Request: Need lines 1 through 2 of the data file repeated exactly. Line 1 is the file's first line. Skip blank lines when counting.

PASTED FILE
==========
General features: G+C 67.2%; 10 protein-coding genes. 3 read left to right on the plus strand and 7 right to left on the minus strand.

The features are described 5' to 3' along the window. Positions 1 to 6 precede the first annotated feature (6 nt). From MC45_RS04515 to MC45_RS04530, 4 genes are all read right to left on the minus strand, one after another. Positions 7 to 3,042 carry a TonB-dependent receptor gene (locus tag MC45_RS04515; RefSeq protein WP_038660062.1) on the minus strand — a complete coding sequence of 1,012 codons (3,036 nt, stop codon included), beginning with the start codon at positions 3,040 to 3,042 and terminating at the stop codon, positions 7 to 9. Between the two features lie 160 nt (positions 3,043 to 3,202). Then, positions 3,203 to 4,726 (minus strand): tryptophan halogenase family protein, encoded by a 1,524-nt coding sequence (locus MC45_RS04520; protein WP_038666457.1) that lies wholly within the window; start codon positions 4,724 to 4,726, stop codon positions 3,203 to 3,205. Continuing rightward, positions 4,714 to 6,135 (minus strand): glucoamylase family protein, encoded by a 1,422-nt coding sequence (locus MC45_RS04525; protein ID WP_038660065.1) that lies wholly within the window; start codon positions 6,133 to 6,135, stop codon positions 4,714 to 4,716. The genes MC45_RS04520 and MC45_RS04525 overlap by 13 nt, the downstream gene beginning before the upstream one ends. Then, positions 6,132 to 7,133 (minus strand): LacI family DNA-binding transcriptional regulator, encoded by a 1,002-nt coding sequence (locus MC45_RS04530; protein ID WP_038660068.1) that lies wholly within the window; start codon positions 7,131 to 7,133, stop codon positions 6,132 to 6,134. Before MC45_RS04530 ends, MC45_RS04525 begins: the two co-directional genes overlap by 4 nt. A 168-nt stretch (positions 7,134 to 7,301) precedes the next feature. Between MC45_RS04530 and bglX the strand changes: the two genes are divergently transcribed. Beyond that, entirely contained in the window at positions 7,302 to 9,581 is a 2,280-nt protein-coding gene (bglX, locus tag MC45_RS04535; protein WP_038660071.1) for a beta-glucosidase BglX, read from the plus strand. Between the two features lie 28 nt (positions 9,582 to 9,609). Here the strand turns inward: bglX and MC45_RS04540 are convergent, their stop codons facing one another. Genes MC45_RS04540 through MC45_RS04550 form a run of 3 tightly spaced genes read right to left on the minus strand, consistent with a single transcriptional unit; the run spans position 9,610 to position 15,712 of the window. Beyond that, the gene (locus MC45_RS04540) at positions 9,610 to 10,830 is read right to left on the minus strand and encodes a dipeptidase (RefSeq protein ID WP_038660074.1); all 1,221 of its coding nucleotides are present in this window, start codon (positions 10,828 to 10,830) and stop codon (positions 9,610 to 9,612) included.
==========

General features: G+C 67.2%; 10 protein-coding genes. 3 read left to right on the plus strand and 7 right to left on the minus strand.

The features are described 5' to 3' along the window. Positions 1 to 6 precede the first annotated feature (6 nt). From MC45_RS04515 to MC45_RS04530, 4 genes are all read right to left on the minus strand, one after another. Positions 7 to 3,042 carry a TonB-dependent receptor gene (locus tag MC45_RS04515; RefSeq protein WP_038660062.1) on the minus strand — a complete coding sequence of 1,012 codons (3,036 nt, stop codon included), beginning with the start codon at positions 3,040 to 3,042 and terminating at the stop codon, positions 7 to 9. Between the two features lie 160 nt (positions 3,043 to 3,202). Then, positions 3,203 to 4,726 (minus strand): tryptophan halogenase family protein, encoded by a 1,524-nt coding sequence (locus MC45_RS04520; protein WP_038666457.1) that lies wholly within the window; start codon positions 4,724 to 4,726, stop codon positions 3,203 to 3,205. Continuing rightward, positions 4,714 to 6,135 (minus strand): glucoamylase family protein, encoded by a 1,422-nt coding sequence (locus MC45_RS04525; protein ID WP_038660065.1) that lies wholly within the window; start codon positions 6,133 to 6,135, stop codon positions 4,714 to 4,716. The genes MC45_RS04520 and MC45_RS04525 overlap by 13 nt, the downstream gene beginning before the upstream one ends. Then, positions 6,132 to 7,133 (minus strand): LacI family DNA-binding transcriptional regulator, encoded by a 1,002-nt coding sequence (locus MC45_RS04530; protein ID WP_038660068.1) that lies wholly within the window; start codon positions 7,131 to 7,133, stop codon positions 6,132 to 6,134. Before MC45_RS04530 ends, MC45_RS04525 begins: the two co-directional genes overlap by 4 nt. A 168-nt stretch (positions 7,134 to 7,301) precedes the next feature. Between MC45_RS04530 and bglX the strand changes: the two genes are divergently transcribed. Beyond that, entirely contained in the window at positions 7,302 to 9,581 is a 2,280-nt protein-coding gene (bglX, locus tag MC45_RS04535; protein WP_038660071.1) for a beta-glucosidase BglX, read from the plus strand. Between the two features lie 28 nt (positions 9,582 to 9,609). Here the strand turns inward: bglX and MC45_RS04540 are convergent, their stop codons facing one another. Genes MC45_RS04540 through MC45_RS04550 form a run of 3 tightly spaced genes read right to left on the minus strand, consistent with a single transcriptional unit; the run spans position 9,610 to position 15,712 of the window. Beyond that, the gene (locus MC45_RS04540) at positions 9,610 to 10,830 is read right to left on the minus strand and encodes a dipeptidase (RefSeq protein ID WP_038660074.1); all 1,221 of its coding nucleotides are present in this window, start codon (positions 10,828 to 10,830) and stop codon (positions 9,610 to 9,612) included.